Meanwhile, Titano's fist rams through the wall right where Lois is standing, and he grabs her before moving on. He looks affectionately at her as they go, but she slips out of his hand and leaps to a nearby warehouse roof. Moments later, Titano's hand bursts through the ceiling and in her direction. She decides to hide in one of the animal cages stored there! But it does no good! Titano grabs the cage, whose door's bolt snaps cooperatively shut, and he grabs a length of rope as well. This he uses to secure the cage around hIs neck!

Just then, the lead-suited Superman flies to the rescue, shielded from the Green-K rays. Unfortunately, he changes trajectory suddenly to avoid a giant clutching paw, and the air-friction MELTS HIS LEAD SUIT CLEAN AWAY!!!

All this while, the military has grouped for battle on the rolling hills outside of town, but Superman flies down to deflet a tank shell, explaining that they can't use their gear without endangering Lois. He'll just have to find a way on his own.

Soon, Titano catches sight of a big helium balloon with passengers suspended from a basket. He lunges for the balloon, bursting it. Superman speeds to the nearby amusement park and pulls the roller-coaster tracks out to catch the passengers in one of the roller cars, before putting things back together with not a moment lost in the ride's timetable! Titano then grabs a bathysphere off a tugboat in Metropolis Harbor! Superman, all but out of sight underwater nearby, thinks he's worked out the puzzle. If he's right, Titano will toss the bathysphere in disappointment, as he did with the other orbs.! Supes uses his super-breath to cushion its landing, for the benefit of the oceanogoraphers within, then heads back through time to "the exact spot" where he saw Titano on the alien TV. There, he finds huge round objects that were, in fact, visible back on page 1, and brings them back to 1960. It's a giant species of coconuts! Titano had gathered them and was fighting the dinosaur to protect his dinner!

The big guy cracks one of the coconuts open and leans his head back for a long-awaited drink. Superman takes the opening to rescue Lois, then knocks Titano silly with a good one to the solar plexus. Titano is returned "where he belongs," back to the distant past. Supes then rebuilds the Planet globe and teases Lois with a crack about her next scoop, that of being a pet animal's pet, as Perry and Jimmy stare reverently at their paper's grand, shiny icon. The end!

House ad: The Many Loves of Dobie Gillis, issue 2! Festooned with teenage slang that never was, as imagined by an editor (no doubt) well past 40. A summer swimsuit situation under a full moon, attractively drawn by Bob Oksner, who clearly did remember what it was to be young.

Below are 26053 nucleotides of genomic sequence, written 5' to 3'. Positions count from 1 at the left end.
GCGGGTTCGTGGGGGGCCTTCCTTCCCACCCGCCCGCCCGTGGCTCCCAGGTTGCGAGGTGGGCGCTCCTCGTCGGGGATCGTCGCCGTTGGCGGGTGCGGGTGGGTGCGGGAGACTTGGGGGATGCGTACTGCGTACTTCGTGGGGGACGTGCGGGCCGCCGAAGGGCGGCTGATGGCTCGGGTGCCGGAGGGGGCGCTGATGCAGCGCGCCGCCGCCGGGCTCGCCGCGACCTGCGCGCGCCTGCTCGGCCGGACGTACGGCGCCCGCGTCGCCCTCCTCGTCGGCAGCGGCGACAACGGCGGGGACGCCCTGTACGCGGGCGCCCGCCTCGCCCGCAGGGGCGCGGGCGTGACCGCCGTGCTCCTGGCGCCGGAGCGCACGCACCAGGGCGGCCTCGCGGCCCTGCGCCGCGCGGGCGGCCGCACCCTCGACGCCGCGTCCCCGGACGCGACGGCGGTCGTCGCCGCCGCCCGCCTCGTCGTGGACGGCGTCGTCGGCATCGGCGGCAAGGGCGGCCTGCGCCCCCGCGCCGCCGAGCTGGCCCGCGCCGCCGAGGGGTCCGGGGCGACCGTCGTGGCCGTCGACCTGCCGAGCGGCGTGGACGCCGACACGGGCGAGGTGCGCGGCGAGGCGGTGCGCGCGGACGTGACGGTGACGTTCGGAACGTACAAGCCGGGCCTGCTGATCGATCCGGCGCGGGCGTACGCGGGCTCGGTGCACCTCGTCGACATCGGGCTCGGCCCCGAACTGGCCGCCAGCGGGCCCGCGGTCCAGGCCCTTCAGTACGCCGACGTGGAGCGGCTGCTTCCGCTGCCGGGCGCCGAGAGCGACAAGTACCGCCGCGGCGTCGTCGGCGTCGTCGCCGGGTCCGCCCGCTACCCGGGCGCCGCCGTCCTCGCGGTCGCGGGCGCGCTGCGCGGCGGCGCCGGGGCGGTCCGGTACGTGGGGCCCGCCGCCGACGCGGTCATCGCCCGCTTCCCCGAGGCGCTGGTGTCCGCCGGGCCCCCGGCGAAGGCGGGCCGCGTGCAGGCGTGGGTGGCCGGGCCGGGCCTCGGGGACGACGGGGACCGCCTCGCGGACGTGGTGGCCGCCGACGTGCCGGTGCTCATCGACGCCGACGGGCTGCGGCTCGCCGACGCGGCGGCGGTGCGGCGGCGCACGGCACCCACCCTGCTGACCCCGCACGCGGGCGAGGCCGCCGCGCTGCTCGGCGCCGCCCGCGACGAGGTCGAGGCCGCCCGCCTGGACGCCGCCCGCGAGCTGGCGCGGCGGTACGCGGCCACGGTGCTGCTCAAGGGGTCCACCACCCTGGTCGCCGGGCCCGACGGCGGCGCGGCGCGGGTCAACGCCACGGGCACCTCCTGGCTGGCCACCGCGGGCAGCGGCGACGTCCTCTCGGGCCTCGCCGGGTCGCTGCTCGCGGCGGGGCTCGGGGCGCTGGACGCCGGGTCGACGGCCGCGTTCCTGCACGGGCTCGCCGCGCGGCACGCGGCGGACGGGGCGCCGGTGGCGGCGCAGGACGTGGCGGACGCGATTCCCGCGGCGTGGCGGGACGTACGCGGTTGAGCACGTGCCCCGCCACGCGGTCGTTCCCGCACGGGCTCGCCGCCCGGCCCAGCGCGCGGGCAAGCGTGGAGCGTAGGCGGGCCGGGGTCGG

So Lois sent her trusting friend Toto into space in order to get a scoop, eh? And he loved her still. I've heard that women like their guys big and dumb, but gee...!

The World-Wide Alarm System features two hemispheric maps, marked with a few key cities. Metropolis looks to be on Manhattan Island.

You'd think a gizmo as cool as a Time-Television Set would plunk the selected object right there in the room with you, instead of at a ratio of distance equal to that between the Arctic and Metropolis. But no. Maybe they would have fixed it in later models if their civilization hadn't been wiped out.

Superman must have been less than happy with the Time-Television, since he chose to fly back to the exact prehistoric time and place, rather than trust it to retrieve the coconuts.

On the cover, Titano seems to be 12 stories tall. The splash puts him closer to 8 stories. When fighting the Tyrannosaur, he's as tall as it is while it's crouching. As Supes approaches Metropolis and sees him, Titano drawfs all but the tallest building in town... what, 60 stories? As he destroys the bowling alley, he's about three stories tall; climbing the Planet building, I count 18, even taking into account the forced perspective. Perhaps disorientation causes him to lose height? That's how it always works with me.

That "special leaden suit" did in fact appear in an Action Comics cover story a year or so earlier, which was reprinted in an early 80 Page Giant Superman issue. Posslbly #11.

Tom Orzechowski